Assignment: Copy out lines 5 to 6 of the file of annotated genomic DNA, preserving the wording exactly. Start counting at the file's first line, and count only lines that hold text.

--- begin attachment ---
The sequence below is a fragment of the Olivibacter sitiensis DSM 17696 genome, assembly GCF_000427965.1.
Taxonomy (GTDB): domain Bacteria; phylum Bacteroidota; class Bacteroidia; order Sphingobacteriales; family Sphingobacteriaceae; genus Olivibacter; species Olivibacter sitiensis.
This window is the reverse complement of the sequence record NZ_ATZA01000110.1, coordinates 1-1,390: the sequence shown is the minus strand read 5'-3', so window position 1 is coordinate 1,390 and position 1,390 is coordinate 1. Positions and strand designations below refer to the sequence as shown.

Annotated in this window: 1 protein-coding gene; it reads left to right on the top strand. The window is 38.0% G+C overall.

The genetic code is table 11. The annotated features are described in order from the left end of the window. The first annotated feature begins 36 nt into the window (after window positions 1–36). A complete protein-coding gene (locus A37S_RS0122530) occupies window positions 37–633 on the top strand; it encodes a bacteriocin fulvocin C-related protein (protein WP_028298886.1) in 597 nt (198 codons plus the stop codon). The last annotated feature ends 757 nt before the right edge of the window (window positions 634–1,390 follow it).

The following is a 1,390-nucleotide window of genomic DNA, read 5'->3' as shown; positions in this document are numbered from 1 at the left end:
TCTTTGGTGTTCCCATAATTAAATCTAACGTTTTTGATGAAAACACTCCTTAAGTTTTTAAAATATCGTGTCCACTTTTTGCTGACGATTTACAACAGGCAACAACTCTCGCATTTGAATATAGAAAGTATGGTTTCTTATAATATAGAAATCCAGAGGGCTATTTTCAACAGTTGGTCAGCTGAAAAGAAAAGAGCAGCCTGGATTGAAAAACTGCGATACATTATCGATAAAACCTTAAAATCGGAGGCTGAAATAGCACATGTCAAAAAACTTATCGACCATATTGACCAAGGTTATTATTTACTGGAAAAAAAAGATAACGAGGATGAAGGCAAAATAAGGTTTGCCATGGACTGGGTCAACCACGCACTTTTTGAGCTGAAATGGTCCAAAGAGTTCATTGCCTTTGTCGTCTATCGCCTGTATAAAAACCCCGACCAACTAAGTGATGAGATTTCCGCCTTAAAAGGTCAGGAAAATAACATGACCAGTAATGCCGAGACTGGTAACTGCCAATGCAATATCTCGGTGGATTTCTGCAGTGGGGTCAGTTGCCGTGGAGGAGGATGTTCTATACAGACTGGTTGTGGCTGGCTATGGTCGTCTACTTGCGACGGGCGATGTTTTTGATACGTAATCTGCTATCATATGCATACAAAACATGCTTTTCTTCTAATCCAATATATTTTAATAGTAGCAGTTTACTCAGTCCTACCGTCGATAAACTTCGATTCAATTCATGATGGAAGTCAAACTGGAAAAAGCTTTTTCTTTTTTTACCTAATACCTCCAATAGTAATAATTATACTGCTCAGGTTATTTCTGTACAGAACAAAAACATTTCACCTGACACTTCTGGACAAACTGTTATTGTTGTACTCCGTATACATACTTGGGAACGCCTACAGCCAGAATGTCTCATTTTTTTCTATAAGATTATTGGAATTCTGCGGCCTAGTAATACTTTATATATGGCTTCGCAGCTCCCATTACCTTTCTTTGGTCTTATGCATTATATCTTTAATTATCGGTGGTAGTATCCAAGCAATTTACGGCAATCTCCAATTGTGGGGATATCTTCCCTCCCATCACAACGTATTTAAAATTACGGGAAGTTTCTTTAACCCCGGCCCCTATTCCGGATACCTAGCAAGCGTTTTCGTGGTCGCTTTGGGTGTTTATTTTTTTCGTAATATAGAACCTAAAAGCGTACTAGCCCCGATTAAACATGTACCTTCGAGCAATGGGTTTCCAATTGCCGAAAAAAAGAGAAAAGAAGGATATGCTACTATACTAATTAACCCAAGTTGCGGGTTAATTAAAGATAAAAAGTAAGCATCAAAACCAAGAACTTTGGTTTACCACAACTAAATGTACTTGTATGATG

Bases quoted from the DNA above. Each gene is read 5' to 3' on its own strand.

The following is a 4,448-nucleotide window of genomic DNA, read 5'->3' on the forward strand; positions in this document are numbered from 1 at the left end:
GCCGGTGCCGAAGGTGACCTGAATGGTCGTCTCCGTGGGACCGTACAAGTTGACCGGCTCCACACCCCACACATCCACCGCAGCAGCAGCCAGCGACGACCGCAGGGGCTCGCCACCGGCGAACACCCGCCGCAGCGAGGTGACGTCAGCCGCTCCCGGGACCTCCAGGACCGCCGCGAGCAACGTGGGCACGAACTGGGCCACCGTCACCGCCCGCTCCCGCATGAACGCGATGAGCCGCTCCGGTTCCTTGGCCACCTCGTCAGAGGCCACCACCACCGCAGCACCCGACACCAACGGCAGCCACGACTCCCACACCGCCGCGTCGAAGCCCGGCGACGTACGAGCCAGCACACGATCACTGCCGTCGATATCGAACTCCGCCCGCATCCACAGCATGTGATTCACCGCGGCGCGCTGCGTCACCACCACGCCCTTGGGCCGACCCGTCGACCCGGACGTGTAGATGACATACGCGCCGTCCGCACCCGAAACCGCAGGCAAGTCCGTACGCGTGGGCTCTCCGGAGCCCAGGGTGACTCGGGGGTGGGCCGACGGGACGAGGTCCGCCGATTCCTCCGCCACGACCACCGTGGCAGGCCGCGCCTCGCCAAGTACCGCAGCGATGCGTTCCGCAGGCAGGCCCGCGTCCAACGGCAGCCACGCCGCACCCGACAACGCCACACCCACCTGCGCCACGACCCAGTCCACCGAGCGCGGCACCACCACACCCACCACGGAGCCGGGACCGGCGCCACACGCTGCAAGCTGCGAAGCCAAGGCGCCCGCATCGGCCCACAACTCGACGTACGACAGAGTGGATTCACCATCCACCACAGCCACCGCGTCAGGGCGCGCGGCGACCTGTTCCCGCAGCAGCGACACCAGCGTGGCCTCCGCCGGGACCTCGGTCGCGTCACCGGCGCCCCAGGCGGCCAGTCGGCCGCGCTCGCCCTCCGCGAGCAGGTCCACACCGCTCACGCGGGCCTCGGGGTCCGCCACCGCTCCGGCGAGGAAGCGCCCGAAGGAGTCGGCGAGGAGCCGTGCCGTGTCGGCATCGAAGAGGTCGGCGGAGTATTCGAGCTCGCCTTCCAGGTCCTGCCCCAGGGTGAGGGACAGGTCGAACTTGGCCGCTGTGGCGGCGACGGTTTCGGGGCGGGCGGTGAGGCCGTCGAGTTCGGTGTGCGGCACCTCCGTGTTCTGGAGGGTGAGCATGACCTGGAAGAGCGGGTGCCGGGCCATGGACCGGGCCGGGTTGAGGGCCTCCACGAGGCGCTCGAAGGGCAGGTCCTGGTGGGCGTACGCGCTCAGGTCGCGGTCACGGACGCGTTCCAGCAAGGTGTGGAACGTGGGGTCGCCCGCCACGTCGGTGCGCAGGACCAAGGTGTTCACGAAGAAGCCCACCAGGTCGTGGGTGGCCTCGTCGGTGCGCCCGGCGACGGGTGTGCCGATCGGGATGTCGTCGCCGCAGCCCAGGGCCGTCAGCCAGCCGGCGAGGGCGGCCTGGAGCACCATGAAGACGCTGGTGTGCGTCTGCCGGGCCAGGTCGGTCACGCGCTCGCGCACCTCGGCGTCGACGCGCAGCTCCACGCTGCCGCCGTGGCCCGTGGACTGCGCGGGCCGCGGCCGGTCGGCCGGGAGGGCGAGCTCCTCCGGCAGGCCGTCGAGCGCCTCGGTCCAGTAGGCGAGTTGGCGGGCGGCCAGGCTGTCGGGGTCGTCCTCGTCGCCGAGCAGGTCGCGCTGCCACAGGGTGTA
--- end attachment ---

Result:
The genetic code is table 11. The annotated features are described in order from the left end of the window. The first annotated feature begins 36 nt into the window (after window positions 1–36). A complete protein-coding gene (locus A37S_RS0122530) occupies window positions 37–633 on the top strand; it encodes a bacteriocin fulvocin C-related protein (protein WP_028298886.1) in 597 nt (198 codons plus the stop codon). The last annotated feature ends 757 nt before the right edge of the window (window positions 634–1,390 follow it).

The following is a 1,390-nucleotide window of genomic DNA, read 5'->3' as shown; positions in this document are numbered from 1 at the left end: